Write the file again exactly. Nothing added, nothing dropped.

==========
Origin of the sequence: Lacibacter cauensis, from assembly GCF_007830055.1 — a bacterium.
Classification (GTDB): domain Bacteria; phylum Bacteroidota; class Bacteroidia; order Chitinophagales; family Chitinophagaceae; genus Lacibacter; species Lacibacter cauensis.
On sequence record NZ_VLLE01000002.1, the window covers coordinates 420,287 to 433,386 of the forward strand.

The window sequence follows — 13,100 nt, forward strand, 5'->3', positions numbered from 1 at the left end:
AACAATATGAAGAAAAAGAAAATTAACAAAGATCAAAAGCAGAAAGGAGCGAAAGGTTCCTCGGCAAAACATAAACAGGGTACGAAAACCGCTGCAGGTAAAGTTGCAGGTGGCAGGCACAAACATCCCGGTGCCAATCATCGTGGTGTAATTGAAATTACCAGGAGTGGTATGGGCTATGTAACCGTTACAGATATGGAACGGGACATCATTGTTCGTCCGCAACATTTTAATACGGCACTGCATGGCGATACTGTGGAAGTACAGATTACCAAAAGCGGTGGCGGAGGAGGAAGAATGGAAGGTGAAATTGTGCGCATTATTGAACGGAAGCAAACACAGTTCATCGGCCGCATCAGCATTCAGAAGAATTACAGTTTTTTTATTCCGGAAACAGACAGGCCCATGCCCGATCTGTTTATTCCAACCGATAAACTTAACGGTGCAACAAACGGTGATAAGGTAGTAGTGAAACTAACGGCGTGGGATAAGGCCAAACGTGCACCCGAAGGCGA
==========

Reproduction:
Origin of the sequence: Lacibacter cauensis, from assembly GCF_007830055.1 — a bacterium.
Classification (GTDB): domain Bacteria; phylum Bacteroidota; class Bacteroidia; order Chitinophagales; family Chitinophagaceae; genus Lacibacter; species Lacibacter cauensis.
On sequence record NZ_VLLE01000002.1, the window covers coordinates 420,287 to 433,386 of the forward strand.

The window sequence follows — 13,100 nt, forward strand, 5'->3', positions numbered from 1 at the left end:
AACAATATGAAGAAAAAGAAAATTAACAAAGATCAAAAGCAGAAAGGAGCGAAAGGTTCCTCGGCAAAACATAAACAGGGTACGAAAACCGCTGCAGGTAAAGTTGCAGGTGGCAGGCACAAACATCCCGGTGCCAATCATCGTGGTGTAATTGAAATTACCAGGAGTGGTATGGGCTATGTAACCGTTACAGATATGGAACGGGACATCATTGTTCGTCCGCAACATTTTAATACGGCACTGCATGGCGATACTGTGGAAGTACAGATTACCAAAAGCGGTGGCGGAGGAGGAAGAATGGAAGGTGAAATTGTGCGCATTATTGAACGGAAGCAAACACAGTTCATCGGCCGCATCAGCATTCAGAAGAATTACAGTTTTTTTATTCCGGAAACAGACAGGCCCATGCCCGATCTGTTTATTCCAACCGATAAACTTAACGGTGCAACAAACGGTGATAAGGTAGTAGTGAAACTAACGGCGTGGGATAAGGCCAAACGTGCACCCGAAGGCGA